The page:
Cycling Cambodia - "Angkor and the Khmer Empire"
Cycling in Cambodia takes you back to a time when the Khmer Empire was site of the most impressive complex on earth. Almost a thousand years ago, when there were only 50,000 inhabitants in London, there were some 3,000,000 million in and around the temples of Angkor.. It is so large and impressive that it is hard to wrap your mind around its scale. It is also hard to wrap your mind around the horrors of the Khmer Rouge regime that took over shortly after the Vietnam War. We visit the The Killing Fields and Tuol Sleng Prison. Uncomfortable as it may be, a visit to these sites is something that everyone on the planet would be well-served to make.
Unlike our other tours, there is not much climbing in Cambodia. Most of it is flat, flat, flat. As much as possible, we stick to the back roads where you contend with carts pulled by water buffaloes and bikes loaded with coconuts more than any fast moving vehicles It is the real Cambodia. Accommodations are very good in larger towns and resorts of Cambodia. The popularity of Angkor Wat has seen to that. In the smaller towns, there are more basic, but clean guesthouses.
Day 1 Phnom Penh
We'll meet in Phnom Penh and spend the night there. We will have an orientation meeting in the evening, but otherwise you are free to explore, Visit the Royal Museum or the Russian Market.
Day 2 Phnom Penh to Sihanoukville
After breakfast, we will take a 4 hour transfer to Sihanoukville where we can sort our our bikes and take a short shake down ride. After that, you are free to visit the beaches and absorb the ambiance of this popular destination.
Day 3 Sihanoukville to Kampot
We take back roads out of Sihanoukville for the first 15k. There are three small hills which provide nice views. After 43k, at Veal Rinh, we turn East towards Kampot and the remainder of the ride is flat. We'll pass several fishing villages and the Muslim Mosque. As we approach Kampot we ride in front of Bokor Hill Station which is in Preah Monivong National Park. The Hill Station, at 3500 feet high and built by the French as a resort in 1921, was one of the last strongholds of the Khmer Rouge. If finally fell to the Vietnamese in 1979. Kampot is a nice riverside town with much of its colonial architecture still intact. Its a terrific place to watch the sunset. 105k.
Day 4 Kampot to Kep
It is a short 25k ride from Kampot to Kep. Kep is less visited, mini version of Sihanoukville. In the afternoon we'll board a boat for the short trip out to Koh Tonsay, aka Rabbit Island, where there are a couple great beaches, to swim and relax.
Day 5 Kampot to Takeo
We continue on, away from the coast to Takeo. Takeo is considered the cradle of pre-Angkorian civilization in Cambodia. It was known as Funan or Nokor Phnom, "The Kingdom of the Hill". We will enjoy a packed lunch in the countryside before cycling past Ta Mok's house (general commander of the Khmer Rouge). We have time to board a boat and visit Phom Da, the hilltop temple of the Khmer Empire which preceded Angkor Wat. 85k.
Day 6 Takeo to to Phnom Penh
The first 12km is on a paved road, we then turn off the main road and bike past small villages and Tonli Bati lake. We'll stop to visit the 11th century Chisor Temple. After lunch we can also take in Ta Phrom and Yeay Pox temples as we make our way closer to Phnom Penh on back roads. Once we get within 15k of Phnom Penh, you have the option of taking a lift into town or riding your bike all the way to our hotel. Phnom Penh has lots of traffic. It's not especially fast moving though. Riding all the way in is, let's say, interesting. Once you understand the method to the madness, it is not quite as crazy as it looks, but it is completely optional. If you want to do it, I will do it with you. 90k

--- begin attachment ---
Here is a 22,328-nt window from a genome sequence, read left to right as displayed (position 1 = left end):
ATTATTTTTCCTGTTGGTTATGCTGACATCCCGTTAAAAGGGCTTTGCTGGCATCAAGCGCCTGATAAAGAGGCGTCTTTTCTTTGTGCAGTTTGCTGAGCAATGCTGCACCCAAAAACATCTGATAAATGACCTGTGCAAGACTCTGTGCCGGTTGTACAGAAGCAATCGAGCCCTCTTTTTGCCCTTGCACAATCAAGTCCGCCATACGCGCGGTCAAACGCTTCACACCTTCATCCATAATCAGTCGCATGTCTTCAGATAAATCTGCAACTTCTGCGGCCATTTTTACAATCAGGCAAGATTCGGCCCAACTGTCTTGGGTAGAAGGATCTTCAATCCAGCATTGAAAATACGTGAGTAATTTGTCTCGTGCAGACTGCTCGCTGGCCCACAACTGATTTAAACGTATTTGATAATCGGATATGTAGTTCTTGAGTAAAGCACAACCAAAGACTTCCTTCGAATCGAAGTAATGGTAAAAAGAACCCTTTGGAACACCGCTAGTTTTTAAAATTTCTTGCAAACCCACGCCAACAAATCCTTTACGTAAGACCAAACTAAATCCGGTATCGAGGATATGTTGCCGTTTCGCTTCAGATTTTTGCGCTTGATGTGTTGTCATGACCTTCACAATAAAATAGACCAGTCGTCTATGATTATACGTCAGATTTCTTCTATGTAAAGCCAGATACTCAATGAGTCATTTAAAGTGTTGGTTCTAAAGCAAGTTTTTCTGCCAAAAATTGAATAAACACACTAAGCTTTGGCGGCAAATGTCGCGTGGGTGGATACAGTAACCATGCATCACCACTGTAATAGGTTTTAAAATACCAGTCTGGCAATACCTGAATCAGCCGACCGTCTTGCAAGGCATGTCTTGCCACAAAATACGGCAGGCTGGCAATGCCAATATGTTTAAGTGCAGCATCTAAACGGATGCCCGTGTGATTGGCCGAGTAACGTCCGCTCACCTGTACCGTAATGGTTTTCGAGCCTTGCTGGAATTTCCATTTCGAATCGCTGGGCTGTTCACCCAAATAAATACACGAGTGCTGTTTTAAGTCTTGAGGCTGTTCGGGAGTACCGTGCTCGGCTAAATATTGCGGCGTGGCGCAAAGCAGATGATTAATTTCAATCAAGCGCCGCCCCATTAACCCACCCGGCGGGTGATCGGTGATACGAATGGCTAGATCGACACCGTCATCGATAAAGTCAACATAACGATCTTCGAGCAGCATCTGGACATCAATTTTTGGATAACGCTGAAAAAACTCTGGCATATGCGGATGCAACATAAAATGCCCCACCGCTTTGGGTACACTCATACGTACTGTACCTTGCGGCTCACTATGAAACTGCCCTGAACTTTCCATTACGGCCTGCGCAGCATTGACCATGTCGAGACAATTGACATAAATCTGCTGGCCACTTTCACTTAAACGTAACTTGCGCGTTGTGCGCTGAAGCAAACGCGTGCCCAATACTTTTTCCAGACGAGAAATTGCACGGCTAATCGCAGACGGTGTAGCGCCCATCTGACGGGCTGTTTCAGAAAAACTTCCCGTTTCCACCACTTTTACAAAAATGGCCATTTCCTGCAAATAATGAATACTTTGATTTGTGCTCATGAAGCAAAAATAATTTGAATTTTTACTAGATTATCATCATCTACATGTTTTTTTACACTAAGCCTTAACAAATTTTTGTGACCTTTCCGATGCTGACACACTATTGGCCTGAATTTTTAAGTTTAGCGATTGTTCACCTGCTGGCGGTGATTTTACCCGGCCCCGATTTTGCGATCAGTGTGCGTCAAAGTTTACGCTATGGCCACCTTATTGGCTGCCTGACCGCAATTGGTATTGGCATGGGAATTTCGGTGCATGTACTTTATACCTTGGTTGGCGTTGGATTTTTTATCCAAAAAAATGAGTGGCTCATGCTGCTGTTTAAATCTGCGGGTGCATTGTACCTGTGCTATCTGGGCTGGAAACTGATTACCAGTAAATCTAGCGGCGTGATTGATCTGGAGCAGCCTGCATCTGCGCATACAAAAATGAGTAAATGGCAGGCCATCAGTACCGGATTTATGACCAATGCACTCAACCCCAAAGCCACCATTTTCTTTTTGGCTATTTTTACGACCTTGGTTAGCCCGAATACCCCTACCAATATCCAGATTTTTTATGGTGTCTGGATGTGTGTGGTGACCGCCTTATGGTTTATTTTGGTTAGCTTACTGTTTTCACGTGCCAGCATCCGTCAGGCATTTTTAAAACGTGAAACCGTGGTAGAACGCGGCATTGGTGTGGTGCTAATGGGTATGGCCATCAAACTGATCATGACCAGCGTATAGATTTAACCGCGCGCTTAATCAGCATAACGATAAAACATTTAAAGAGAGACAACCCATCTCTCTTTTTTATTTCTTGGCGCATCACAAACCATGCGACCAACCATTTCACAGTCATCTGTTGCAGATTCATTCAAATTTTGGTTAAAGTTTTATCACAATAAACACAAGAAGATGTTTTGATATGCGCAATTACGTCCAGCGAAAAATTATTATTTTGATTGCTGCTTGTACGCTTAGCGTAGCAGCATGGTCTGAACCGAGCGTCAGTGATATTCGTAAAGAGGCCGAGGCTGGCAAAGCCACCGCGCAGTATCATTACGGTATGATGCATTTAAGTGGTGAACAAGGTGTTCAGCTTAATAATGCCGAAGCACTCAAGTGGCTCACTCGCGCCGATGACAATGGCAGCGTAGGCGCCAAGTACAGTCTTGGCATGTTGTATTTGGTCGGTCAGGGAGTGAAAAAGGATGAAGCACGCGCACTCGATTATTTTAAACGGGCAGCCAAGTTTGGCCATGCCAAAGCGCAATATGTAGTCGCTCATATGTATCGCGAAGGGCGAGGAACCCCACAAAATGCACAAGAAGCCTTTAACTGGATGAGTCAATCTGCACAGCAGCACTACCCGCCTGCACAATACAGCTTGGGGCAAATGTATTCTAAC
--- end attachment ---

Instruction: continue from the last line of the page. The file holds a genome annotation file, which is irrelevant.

Day 7 Rest Day -Phnom Penh
It's a rest day in Phom Penh, but we will arrange for visits to Tuol Sleng Prison and the Killing fields for those interested. Otherwise, it's no problem doing your own thing. It is easy and inexpensive to get around town using the cyclo's that patrol all parts of the city. A visit to the National Palace is an option as is The Russian Market (so named because of its popularity with Russians) Also, the foreign Correspondents Bar, overlooking the Mekong is a nice stop at dusk. The shops and wine bars along 240 Street are very nice. I would highly recommend a stop in the Firebird for something to eat. There also is the highly rated Romdeng, where young Cambodians are trained in the restaurant business. The food/service/atmosphere is great there. If you are an adventurous eater, it is also THE spot to indulge in fried tarantulas (don't worry, they have other stuff) for which they are well known
Day 8 Phnom Phen to Kampong Chang
After breakfast, we will take a short transfer of 15km in order to avoid riding in rush hour Phnom Peng. We will head off road at Preak Pnov and visit the Udong hill top temples. Udong preceded Phnom Penh as the capital up until the 18th century. We then cycling about 15 kilometers on a sealed road before heading off the main road onto the dirt to Romeas. We have lunch in this little district town where we plan for a ride on the "bamboo train". The bamboo train is a uniquely Cambodian thing. There are no passenger trains in Cambodia. So, the locals built their own little conveyances out of bamboo. They are powered by what look to be lawnmower engines. If a real train comes along. No worries. The real trains move so slow, there is plenty of time to pick up the bamboo train and move it out of the way. The experience may make you appreciate Amtrak more. We have a further 30k on back roads to Kampong Chang. 90k